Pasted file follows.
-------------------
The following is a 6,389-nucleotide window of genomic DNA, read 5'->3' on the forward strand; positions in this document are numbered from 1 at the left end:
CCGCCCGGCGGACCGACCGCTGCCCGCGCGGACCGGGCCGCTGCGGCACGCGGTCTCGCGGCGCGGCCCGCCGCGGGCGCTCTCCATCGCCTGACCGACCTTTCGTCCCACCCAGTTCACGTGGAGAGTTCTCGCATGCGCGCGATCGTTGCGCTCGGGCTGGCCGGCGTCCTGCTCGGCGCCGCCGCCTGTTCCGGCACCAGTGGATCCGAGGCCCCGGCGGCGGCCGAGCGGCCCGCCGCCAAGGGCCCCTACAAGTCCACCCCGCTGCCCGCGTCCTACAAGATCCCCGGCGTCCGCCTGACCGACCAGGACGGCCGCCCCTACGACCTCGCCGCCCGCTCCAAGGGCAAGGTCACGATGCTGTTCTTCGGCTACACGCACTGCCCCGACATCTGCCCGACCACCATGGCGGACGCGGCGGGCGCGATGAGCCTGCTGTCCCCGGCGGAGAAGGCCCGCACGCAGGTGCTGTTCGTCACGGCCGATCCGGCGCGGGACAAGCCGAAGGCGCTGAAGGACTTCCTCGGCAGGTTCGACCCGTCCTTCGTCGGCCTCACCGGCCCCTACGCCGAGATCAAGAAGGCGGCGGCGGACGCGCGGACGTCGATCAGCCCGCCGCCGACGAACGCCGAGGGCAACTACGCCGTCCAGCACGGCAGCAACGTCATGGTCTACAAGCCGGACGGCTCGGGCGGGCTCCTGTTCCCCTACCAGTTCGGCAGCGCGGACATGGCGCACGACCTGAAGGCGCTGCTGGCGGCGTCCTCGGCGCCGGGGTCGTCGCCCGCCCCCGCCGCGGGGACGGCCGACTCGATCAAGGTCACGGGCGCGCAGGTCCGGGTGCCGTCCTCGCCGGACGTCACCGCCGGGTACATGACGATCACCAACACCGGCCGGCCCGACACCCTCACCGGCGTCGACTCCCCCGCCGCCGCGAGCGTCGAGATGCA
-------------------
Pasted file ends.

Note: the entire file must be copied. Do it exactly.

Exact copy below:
The following is a 6,389-nucleotide window of genomic DNA, read 5'->3' on the forward strand; positions in this document are numbered from 1 at the left end:
CCGCCCGGCGGACCGACCGCTGCCCGCGCGGACCGGGCCGCTGCGGCACGCGGTCTCGCGGCGCGGCCCGCCGCGGGCGCTCTCCATCGCCTGACCGACCTTTCGTCCCACCCAGTTCACGTGGAGAGTTCTCGCATGCGCGCGATCGTTGCGCTCGGGCTGGCCGGCGTCCTGCTCGGCGCCGCCGCCTGTTCCGGCACCAGTGGATCCGAGGCCCCGGCGGCGGCCGAGCGGCCCGCCGCCAAGGGCCCCTACAAGTCCACCCCGCTGCCCGCGTCCTACAAGATCCCCGGCGTCCGCCTGACCGACCAGGACGGCCGCCCCTACGACCTCGCCGCCCGCTCCAAGGGCAAGGTCACGATGCTGTTCTTCGGCTACACGCACTGCCCCGACATCTGCCCGACCACCATGGCGGACGCGGCGGGCGCGATGAGCCTGCTGTCCCCGGCGGAGAAGGCCCGCACGCAGGTGCTGTTCGTCACGGCCGATCCGGCGCGGGACAAGCCGAAGGCGCTGAAGGACTTCCTCGGCAGGTTCGACCCGTCCTTCGTCGGCCTCACCGGCCCCTACGCCGAGATCAAGAAGGCGGCGGCGGACGCGCGGACGTCGATCAGCCCGCCGCCGACGAACGCCGAGGGCAACTACGCCGTCCAGCACGGCAGCAACGTCATGGTCTACAAGCCGGACGGCTCGGGCGGGCTCCTGTTCCCCTACCAGTTCGGCAGCGCGGACATGGCGCACGACCTGAAGGCGCTGCTGGCGGCGTCCTCGGCGCCGGGGTCGTCGCCCGCCCCCGCCGCGGGGACGGCCGACTCGATCAAGGTCACGGGCGCGCAGGTCCGGGTGCCGTCCTCGCCGGACGTCACCGCCGGGTACATGACGATCACCAACACCGGCCGGCCCGACACCCTCACCGGCGTCGACTCCCCCGCCGCCGCGAGCGTCGAGATGCA